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No-Bake Oreo Cheesecake

There’re four ingredients in my no-bake cheesecake filling: yogurt, cream cheese, icing sugar, and gelatine.

There’s no cream in the recipe.

Why not?

Because cream cheese plus cream is too heavy for the hot, humid weather in Singapore.

Instead of cream, I use natural yogurt. It’s creamy but it has less than 10% of the fat in cream.

Natural yogurt is quite sour. A fair bit of sugar is needed to balance the sourness. I use icing sugar because it melts easily.

Cheesecake filling made without whipped cream needs some gelatine. There should be just enough to set the liquid ingredients. Too much gelatine would make the filling lose its creaminess and turn into pudding.

The amount of water in the filling also affects how firmly it sets. My recipe uses set yogurt. Thin, pourable yogurt would make the filling too soft because it has more water.

Cream cheese turns watery when it’s mixed too much. The change is irreversible.

Watery cream cheese would make the filling less firm. Overmixing can happen in seconds if you use a food processor. But it’s unlikely if you mix manually.

There’re two types of cream cheese: block and spreadable. Block is firmer; spreadable is softer. This recipe works with block cream cheese. It’s mixed till smooth without losing its firm consistency.

There’re broken Oreo pieces in my cheesecake. I scatter the cookies between 3 layers of cream cheese mixture.

The cream cheese mixture should be thick enough to stop the cookies from sinking. But it may not be if the weather is hot, or if the cream cheese is overmixed.

What to do if the mixture is too thin? Chill it before assembling the cheesecake. When it cools down in the fridge, it thickens up nicely.

What’s the right consistency? If the cream cheese mixture is level – like water – after it’s poured, it’s too thin. If it isn’t level, but it is after you shake it, that’s just right.

There’re air bubbles in the cream cheese mixture. They rise to the surface and leave pockmarks on the cake when the consistency is too thin. That’s another reason for getting the cream cheese mixture thick.

Cheesecake crust is made with cookie crumbs and butter. Some people melt their butter before whizzing it with cookies in a food processor. That’s not necessary at all. Food processors can pulverise solid butter in seconds. Melt the butter only if you’re crushing and mixing by hand.

Using a food processor speeds things up. Doing everything manually, as I show in my video, takes longer but it’s hardly hard labour. I don’t break a sweat making cheesecake by hand.

20 September 2016 Update
All gelatines have a Bloom number to indicate their gel strength, clarity and taste. Gelatines with a low number give a softer set, they’re murky, and they taste awful. Those with a high number give a firmer set. And they’re almost transparent, and almost tasteless.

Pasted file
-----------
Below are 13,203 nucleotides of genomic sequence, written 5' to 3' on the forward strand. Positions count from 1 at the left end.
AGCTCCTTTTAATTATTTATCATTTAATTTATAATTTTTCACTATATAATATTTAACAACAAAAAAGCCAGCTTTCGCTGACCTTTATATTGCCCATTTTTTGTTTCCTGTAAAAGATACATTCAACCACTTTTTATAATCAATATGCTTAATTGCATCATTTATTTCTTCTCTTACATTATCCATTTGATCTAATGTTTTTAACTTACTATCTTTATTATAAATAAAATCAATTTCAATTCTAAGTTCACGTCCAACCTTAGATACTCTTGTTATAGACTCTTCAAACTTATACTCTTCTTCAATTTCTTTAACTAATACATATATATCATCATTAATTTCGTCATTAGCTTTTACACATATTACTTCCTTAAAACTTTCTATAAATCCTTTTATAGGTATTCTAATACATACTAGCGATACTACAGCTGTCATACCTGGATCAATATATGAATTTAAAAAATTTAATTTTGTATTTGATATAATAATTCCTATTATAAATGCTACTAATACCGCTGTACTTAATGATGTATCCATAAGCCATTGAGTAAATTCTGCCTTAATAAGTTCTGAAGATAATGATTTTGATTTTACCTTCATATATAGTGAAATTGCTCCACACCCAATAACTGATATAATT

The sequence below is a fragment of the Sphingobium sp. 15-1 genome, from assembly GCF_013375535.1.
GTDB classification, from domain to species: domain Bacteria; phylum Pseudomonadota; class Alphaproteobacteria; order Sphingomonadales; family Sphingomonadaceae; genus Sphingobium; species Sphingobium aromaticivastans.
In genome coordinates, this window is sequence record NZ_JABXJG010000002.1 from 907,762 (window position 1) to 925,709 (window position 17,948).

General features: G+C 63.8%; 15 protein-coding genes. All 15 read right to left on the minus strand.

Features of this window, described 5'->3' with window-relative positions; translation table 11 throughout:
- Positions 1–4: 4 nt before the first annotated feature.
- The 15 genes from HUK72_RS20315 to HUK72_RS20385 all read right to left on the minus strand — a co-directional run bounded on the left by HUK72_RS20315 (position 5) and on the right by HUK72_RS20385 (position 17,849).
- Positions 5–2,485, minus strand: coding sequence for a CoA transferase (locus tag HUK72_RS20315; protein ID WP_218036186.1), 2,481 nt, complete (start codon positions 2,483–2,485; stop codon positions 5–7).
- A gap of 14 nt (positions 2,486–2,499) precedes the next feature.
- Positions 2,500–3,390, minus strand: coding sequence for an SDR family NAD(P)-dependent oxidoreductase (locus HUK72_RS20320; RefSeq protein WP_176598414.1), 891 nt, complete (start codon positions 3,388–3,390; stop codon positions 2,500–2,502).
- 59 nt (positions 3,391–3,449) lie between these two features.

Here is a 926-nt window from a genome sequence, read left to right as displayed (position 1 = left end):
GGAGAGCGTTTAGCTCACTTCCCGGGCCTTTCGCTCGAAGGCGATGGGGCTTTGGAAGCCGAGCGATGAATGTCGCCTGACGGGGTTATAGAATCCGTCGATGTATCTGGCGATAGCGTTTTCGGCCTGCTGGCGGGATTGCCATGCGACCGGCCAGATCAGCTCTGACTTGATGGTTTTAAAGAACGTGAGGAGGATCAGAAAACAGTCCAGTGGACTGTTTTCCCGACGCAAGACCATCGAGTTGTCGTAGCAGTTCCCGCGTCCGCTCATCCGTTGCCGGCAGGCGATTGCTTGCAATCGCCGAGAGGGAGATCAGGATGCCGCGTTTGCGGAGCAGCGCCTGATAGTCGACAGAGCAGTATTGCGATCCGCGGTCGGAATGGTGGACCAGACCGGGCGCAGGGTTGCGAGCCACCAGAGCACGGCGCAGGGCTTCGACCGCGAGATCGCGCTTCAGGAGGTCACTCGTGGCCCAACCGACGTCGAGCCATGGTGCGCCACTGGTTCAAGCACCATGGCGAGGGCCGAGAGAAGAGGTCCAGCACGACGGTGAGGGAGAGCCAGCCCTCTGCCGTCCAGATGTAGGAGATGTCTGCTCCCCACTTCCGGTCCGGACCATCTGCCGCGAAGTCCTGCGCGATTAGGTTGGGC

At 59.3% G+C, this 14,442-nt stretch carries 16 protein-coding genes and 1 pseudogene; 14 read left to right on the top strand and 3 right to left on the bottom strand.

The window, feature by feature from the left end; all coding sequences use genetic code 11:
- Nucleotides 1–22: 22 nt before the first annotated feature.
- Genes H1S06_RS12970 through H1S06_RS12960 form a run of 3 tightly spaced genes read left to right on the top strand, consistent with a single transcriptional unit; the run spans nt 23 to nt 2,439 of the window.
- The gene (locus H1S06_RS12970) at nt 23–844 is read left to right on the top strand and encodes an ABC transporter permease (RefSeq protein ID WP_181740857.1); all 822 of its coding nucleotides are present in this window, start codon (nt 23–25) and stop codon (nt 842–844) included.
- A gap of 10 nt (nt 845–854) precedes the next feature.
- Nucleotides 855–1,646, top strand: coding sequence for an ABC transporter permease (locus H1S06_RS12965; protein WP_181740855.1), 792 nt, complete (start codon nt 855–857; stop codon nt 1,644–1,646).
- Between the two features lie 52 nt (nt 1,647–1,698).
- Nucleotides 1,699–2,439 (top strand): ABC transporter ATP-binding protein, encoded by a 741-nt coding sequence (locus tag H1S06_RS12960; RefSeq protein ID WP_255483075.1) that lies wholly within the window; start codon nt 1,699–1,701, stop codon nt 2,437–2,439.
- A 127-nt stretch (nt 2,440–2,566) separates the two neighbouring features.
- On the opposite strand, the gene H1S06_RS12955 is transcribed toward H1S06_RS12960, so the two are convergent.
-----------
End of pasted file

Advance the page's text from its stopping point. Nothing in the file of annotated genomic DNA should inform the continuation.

The amount of gelatine powder for replacing 3 gelatine leaves varies with the powder’s Bloom number:

Bloom 125-155: 9.9 g (3 tsp)
Bloom 160-180: 7.5 g (21/3 tsp)
Bloom 190-225: 6.0 g (13/4 tsp)
Bloom 235-265: 5.1 g (11/2 tsp)

To bloom gelatine powder, put it in a bowl and sprinkle with just enough room temperature water to wet it thoroughly. The powder to water ratio is 1:3 by weight, or 1:2 by volume. Once wet, the gelatine powder may be melted in a hot water bath, as for gelatine leaves in the recipe below.


(Recipe for one 8″ x 5″ x 2″ cake)


18 Oreos without icing (132 g)
40 g unsalted butter, melted and cool

8.5 Oreos without icing, soft

3 gelatine leaves (read update above if using gelatine powder)
500 g full-fat natural set yogurt
250 g full-fat block cream cheese
120 g icing sugar, sift if lumpy
2.5 Oreos without icing

break into small pieces, add scraps from cutouts or another 6.5 Oreos

All ingredients, utensils and tools should be at room temperature unless otherwise stated.

1) Line 8″ x 5″ x 2″ cake pan with 2 sheets of plastic forming “t” shape, leaving overhang of 1″.

2) To make crust, place cookies in plastic bag. Bash into fine crumbs. Add butter. Mix thoroughly. Pour mixture into cake pan. Spread evenly. Press hard so that crumbs are compact. Refrigerate.

3) To make cutouts, cut cookies with 3 cm and 2 cm heart-shaped cutters.

4) To make filling, soak gelatine in ice water till just soft, 4-5 minutes. Squeeze hard to remove excess water. Place in bowl. Place bowl in freshly boiled water till gelatine is melted, about 5 minutes.

5) Add 2-3 tbsp yogurt to melted gelatine. Whisk till even and smooth. Transfer to mixing bowl. Add remaining yogurt. Whisk till even and smooth.

6) Beat cream cheese till half smooth. Add icing sugar. Beat till just even and smooth. Add about 1/4 of yogurt mixture. Whisk till just smooth. Add remaining yogurt mixture. Whisk till just even. Taste and add more sugar if you like. Scrape down thoroughly and mix through.

7) If necessary, chill cream cheese mixture till consistency is like softly whipped cream.

8) Pour almost 1/3 of cream cheese mixture into cake pan. Sprinkle with half of cookies. Repeat layering as before. Finish with layer of cream cheese mixture. Bang cake pan against worktop 3-4 times. Cover and refrigerate till filling is set, about 8 hours. Keep chilled till serving time.

9) To serve, remove cake from pan. Discard plastic lining. Transfer cake to cake board. Decorate with cutouts. Cut with chef’s knife, wiping knife clean after each cut. 

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